Well the little park next to our studio here, we have two little parks here. At the end of the school day in the summer (and its not a really lovely little park), it’s full. That’s where you go after school, the kids go in there and play. It’s a place the kids and the parents to meet and they stay because its light evenings and its warm and they play in it. And there’s even a nastier little playground in the estate there that’s the same. It’s a place to meet, and to play, it’s safe and enclosed, and it’s not the one bedroom flat.


Do you think the safety thing is quite an important aspect of playgrounds?

Yeah I think obviously you want for younger children when they’re in your care for them toBe safe.They can have dangerous toys, but you don’t want them running away. So it’s the enclosure and how you deal with that so that you can be confident that you can just let them go and it’s hard for them to get away.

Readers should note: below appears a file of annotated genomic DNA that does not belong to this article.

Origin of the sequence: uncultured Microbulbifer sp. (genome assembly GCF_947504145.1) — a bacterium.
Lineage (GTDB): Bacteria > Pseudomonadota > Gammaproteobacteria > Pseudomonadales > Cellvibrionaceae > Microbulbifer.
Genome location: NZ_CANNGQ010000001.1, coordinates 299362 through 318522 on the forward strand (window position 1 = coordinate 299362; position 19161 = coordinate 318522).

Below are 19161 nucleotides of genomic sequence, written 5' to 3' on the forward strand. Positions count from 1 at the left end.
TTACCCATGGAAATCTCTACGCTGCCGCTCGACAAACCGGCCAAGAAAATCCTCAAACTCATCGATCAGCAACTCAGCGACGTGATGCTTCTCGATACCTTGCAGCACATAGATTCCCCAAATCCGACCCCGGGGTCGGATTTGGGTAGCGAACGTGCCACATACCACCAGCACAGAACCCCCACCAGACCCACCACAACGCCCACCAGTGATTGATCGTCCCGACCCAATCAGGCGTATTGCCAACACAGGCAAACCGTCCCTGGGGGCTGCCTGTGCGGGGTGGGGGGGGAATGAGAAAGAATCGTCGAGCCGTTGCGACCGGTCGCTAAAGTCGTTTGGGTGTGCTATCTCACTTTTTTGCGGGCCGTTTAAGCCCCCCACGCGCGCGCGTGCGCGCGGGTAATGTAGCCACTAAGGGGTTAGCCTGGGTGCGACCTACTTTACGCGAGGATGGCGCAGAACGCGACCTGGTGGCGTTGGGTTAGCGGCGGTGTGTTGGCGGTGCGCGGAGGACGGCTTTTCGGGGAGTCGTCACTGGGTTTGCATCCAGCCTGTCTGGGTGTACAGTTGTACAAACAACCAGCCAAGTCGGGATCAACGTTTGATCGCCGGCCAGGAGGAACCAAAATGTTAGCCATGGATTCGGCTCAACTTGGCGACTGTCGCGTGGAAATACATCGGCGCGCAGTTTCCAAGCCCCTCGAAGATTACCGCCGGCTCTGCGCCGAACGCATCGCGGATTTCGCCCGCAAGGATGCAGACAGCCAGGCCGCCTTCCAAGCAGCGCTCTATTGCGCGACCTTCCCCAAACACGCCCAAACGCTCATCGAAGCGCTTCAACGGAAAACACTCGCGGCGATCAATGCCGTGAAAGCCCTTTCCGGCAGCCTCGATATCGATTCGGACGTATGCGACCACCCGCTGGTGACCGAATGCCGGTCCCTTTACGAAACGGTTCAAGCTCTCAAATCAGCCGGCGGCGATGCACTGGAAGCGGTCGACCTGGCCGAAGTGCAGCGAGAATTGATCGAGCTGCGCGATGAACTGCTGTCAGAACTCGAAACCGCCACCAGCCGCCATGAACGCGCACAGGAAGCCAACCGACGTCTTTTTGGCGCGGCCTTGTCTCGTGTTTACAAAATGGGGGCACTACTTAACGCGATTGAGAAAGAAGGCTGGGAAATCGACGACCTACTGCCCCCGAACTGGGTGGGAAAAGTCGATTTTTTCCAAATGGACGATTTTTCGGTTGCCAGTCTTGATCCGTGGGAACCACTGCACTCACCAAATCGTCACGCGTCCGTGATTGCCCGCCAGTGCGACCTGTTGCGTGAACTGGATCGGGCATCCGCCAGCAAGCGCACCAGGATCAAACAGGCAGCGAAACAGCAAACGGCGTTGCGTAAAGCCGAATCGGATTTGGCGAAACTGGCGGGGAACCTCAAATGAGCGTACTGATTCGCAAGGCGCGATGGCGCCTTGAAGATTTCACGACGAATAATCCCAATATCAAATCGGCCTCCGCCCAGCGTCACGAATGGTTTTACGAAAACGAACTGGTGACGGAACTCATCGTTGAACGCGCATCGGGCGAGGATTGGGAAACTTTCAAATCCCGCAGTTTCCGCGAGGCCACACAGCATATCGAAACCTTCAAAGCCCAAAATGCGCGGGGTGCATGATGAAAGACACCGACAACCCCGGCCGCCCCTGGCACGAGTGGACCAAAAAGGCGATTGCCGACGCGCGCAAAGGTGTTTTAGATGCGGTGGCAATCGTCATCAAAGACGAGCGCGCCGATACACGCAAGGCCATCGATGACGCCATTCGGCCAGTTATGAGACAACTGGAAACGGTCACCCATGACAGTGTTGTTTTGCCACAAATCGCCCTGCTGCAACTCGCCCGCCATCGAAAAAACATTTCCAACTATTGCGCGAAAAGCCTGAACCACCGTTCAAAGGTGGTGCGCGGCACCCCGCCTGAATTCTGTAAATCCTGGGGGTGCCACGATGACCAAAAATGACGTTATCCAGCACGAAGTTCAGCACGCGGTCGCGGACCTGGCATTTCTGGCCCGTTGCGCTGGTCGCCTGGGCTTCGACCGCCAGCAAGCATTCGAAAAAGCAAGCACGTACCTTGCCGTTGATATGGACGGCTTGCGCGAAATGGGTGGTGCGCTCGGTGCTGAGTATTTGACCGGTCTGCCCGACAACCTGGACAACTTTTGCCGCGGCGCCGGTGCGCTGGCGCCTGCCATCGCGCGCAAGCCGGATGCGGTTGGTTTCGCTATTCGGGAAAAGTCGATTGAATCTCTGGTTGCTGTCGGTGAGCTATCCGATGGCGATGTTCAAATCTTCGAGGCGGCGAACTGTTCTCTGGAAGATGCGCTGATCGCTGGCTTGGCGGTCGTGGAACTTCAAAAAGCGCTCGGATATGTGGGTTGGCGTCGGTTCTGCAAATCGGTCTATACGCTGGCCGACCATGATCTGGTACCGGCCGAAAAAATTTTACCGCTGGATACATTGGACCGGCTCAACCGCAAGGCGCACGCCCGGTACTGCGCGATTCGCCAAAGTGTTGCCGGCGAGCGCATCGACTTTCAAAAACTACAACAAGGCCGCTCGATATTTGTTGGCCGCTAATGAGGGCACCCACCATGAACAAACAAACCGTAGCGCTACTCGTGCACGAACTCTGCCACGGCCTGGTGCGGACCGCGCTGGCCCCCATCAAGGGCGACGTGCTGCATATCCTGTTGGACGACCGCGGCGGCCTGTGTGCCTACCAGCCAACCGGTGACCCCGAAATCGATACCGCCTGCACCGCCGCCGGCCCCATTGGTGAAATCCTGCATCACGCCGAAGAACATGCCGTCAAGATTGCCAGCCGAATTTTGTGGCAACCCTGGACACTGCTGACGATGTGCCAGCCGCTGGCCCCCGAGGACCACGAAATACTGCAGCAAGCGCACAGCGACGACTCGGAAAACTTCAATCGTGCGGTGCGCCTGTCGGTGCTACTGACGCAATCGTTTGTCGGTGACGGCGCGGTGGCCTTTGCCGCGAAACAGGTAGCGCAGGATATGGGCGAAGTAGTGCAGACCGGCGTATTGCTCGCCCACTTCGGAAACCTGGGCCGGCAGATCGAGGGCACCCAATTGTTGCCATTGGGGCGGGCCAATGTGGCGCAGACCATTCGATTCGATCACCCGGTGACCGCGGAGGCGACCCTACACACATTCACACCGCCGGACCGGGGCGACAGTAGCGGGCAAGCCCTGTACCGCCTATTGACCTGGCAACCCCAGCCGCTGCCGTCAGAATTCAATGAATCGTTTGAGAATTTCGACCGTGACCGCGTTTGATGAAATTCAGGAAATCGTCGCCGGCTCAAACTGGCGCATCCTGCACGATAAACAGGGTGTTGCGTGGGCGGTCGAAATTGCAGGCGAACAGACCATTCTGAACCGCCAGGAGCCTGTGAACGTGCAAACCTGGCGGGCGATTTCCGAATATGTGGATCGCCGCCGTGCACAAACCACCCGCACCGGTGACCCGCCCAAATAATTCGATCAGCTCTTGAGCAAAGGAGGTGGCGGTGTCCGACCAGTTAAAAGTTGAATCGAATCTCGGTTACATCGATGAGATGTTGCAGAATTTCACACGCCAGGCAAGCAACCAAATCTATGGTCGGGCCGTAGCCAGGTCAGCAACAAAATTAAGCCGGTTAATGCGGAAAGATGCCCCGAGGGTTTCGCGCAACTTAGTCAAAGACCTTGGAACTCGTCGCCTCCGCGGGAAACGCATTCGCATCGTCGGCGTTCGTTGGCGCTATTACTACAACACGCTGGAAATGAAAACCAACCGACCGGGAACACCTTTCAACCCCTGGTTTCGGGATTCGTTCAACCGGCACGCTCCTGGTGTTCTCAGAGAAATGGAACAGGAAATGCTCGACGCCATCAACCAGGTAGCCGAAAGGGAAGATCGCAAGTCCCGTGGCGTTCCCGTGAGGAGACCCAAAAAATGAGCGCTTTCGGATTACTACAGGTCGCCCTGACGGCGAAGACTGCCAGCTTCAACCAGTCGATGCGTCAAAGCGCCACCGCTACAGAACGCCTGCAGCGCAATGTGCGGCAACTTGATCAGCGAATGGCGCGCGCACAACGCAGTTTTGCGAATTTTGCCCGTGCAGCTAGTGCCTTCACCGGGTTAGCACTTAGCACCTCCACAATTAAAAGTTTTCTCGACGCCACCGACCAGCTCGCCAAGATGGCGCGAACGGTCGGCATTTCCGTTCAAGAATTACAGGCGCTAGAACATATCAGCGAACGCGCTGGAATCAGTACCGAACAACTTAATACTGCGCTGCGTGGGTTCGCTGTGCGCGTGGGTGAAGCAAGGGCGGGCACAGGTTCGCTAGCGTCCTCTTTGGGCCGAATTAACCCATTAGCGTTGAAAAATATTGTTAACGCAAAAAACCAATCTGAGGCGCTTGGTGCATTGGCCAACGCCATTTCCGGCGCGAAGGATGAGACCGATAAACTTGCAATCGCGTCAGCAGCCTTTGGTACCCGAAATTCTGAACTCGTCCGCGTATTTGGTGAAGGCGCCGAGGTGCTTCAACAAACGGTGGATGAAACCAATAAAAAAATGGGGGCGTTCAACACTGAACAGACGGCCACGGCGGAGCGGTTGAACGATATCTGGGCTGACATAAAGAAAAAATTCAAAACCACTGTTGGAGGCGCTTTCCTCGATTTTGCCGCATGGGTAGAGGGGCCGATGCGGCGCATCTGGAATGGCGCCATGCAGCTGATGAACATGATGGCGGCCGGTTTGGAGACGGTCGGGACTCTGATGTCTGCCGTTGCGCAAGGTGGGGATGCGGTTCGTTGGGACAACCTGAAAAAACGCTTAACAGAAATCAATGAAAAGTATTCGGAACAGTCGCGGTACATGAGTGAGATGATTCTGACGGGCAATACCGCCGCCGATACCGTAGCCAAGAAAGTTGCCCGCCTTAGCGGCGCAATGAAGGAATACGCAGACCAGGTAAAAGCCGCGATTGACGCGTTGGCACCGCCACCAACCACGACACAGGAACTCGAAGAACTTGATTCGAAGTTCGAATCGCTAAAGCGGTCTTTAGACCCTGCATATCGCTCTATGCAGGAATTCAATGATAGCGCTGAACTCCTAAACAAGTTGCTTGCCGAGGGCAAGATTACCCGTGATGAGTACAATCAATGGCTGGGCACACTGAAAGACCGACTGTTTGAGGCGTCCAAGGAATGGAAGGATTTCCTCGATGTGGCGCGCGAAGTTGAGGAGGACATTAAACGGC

A few of the people I have been looking at have tried to get rid of the idea of it being an enclosed space or boundary?

Well I think that’s sort of right and wrong, with younger children it’s very important because you have to be aware of things, but obviously as they get older that boundary becomes less necessary. Different ages have different needs.


Are there any specific elements of a playground that would besuccessful or unsuccessful?